Pushing the pan forward slightly and then pulling it back just as quickly will tease ingredients to take flight and then catch the pan on their way back down.  Ingredients seem to dance in the pan at the hand of a cook in charge of the heat.  Oh, but don’t for one second think that the cook is the master of heat or the flame.  If he takes his eyes off the pan or fails to respect the flame, then the flame will gain control again.  It is a constant battle for control.

The fry cook is focus on a vat of 375-degree fat that sits comfortably waiting to receive an ingredient that will immerse and fight to retain its identity, only to quickly give way to the attack that will ensue.  The cook knows what the hot fat will like and what it will resist.  Water and fat do not mix, so any trace of water on ingredients will result in 375-degree heated oil sling shot towards the cooks’ hands, arms, or face.  It’s as if the heated oil is shouting – no you don’t!  the ingredient quickly gives in to the comfort of caramelization as the vegetable, breaded or battered protein, or skin takes in the flavor and accepts a new texture as a result.

On the line there is a relentless battle with flames and heat as cooks sear, char, boil, broil, roast, braise, fry, poach and melt before a completed dish comes into being and finds a home in the pass.  There is a cacophony of sound, a complex blending of aroma, and a blending of both that find their roots in flame and heat.  In the meantime, cooks are battling the ill effects of heat on their own bodies.  Sweat pours down their back and forms on their brow.  Hot pan handles are always tempting bare hands to “grab on”, but the cook is seasoned enough to resist.  Flames burning off the alcohol in sauté pans are always hoping to burn off the hair on arms to eyelashes that dare to get too close.  Finishing a shift without damage is an accomplishment for a line cook.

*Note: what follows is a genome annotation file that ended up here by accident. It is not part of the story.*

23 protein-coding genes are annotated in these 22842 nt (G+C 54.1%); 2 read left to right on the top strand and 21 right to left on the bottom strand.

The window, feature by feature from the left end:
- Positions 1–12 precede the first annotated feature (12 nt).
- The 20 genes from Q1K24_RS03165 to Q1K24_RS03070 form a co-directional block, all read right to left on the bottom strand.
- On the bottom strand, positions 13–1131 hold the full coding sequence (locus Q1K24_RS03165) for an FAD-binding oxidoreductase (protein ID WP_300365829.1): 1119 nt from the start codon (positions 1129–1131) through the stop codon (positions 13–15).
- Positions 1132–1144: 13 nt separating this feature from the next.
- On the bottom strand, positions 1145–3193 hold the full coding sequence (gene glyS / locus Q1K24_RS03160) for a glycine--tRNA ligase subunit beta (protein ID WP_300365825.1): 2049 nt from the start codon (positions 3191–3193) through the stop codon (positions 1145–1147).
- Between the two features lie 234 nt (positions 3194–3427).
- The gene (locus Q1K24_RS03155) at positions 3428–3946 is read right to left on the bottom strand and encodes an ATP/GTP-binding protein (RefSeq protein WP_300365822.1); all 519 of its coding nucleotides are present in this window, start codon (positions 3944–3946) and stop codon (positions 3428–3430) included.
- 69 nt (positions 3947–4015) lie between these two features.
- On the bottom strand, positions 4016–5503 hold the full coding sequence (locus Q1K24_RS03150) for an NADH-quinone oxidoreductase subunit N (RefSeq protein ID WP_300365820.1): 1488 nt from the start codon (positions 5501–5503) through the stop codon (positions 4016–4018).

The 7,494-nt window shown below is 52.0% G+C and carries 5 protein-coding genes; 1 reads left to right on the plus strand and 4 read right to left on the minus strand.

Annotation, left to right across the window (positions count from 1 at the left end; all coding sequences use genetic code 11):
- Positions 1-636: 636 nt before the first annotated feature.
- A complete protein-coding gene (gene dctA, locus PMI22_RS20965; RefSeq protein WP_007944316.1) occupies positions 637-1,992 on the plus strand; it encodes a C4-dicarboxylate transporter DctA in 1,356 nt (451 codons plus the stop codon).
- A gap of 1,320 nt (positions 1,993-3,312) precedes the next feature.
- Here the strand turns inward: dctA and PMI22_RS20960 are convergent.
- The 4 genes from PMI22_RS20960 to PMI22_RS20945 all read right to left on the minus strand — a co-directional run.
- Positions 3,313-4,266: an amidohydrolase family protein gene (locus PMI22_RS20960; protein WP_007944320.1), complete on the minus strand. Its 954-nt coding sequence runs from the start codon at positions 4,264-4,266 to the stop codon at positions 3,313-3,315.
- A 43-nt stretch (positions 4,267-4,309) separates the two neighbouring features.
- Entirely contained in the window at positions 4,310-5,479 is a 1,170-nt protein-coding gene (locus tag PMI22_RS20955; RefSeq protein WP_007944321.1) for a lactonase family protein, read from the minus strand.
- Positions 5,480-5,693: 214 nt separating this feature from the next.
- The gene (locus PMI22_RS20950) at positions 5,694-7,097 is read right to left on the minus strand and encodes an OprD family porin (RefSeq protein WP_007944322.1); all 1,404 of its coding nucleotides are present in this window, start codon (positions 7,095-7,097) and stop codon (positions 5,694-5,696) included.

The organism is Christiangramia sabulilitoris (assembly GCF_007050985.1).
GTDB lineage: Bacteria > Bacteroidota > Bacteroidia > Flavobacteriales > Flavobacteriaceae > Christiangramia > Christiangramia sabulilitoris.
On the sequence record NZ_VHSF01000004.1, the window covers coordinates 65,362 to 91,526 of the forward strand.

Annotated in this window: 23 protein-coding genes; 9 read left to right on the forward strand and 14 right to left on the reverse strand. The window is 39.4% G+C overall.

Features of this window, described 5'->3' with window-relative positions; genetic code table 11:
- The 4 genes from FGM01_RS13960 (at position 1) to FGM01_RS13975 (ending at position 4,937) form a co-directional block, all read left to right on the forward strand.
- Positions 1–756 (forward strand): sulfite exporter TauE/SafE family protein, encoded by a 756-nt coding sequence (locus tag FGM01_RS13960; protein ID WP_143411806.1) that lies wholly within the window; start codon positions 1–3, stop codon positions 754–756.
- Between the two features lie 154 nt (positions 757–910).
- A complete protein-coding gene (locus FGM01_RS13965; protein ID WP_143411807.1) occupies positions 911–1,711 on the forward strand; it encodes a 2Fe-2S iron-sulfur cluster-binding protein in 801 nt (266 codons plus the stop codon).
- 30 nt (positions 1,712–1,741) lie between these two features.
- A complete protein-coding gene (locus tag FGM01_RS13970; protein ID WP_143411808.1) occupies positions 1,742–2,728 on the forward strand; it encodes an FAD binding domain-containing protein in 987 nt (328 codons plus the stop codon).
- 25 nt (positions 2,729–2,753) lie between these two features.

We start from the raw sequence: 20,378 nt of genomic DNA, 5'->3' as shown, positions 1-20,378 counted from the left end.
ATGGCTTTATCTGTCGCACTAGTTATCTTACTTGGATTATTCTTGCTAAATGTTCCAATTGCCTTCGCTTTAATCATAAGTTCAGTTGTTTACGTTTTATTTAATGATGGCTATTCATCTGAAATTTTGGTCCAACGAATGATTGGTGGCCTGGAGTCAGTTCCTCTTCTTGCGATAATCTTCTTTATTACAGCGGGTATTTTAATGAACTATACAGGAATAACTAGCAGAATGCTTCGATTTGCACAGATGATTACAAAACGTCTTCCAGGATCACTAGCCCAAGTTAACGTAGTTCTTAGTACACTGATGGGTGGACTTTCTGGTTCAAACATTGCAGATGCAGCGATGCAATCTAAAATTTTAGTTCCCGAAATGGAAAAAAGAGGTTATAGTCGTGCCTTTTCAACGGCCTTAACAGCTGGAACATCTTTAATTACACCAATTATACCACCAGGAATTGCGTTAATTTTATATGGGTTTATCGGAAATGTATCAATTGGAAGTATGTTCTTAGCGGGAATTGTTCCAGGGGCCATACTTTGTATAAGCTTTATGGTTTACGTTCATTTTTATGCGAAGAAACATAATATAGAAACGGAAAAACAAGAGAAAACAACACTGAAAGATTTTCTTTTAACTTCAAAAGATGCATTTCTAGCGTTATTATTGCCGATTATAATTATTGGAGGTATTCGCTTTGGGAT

In the back of the kitchen – the baker is working a different kind of magic, a different level of control over “heat”.  For those artisan sourdough breads, the oven hearth must be a perfect temperature with the right amount of steam injected at the right time to develop the wonderful crust and caramel color desired.  Pastries and cakes address the oven just in time to get the right amount of spring from their leavening agents, and simple syrups and crème anglaise heat gradually on stove tops till the viscosity is perfect or the egg yolks bind with cream for a rich sauce or base for house made ice cream.  The baker is a master of heat control, but still subservient to the fluctuations that occur when the oven door is opened, the steam injected, or the open flame develops a mind of its own. 

If the baker is daring enough to bake in a woodfired oven, then all bets are off.  The coals from a perfectly heated oven will transition the dome to pure white when it reaches around 1,000 degrees – way too hot for bread.  The baker must rake the coals from the oven, clean the hearth, wait until the oven cools to 500 degrees or a bit less, add steam, and peel the breads directly on to the stone hearth.  Managing the heat to stay at or below the 500-degree threshold is only possible with ample experience tending fires.

It is fire and heat that attracts young cooks, it is the fire that humbles us all while we learn the ropes, and it is the on-going quest to control the fire and not have the fire control us, that keeps a chef growing and on his or her toes.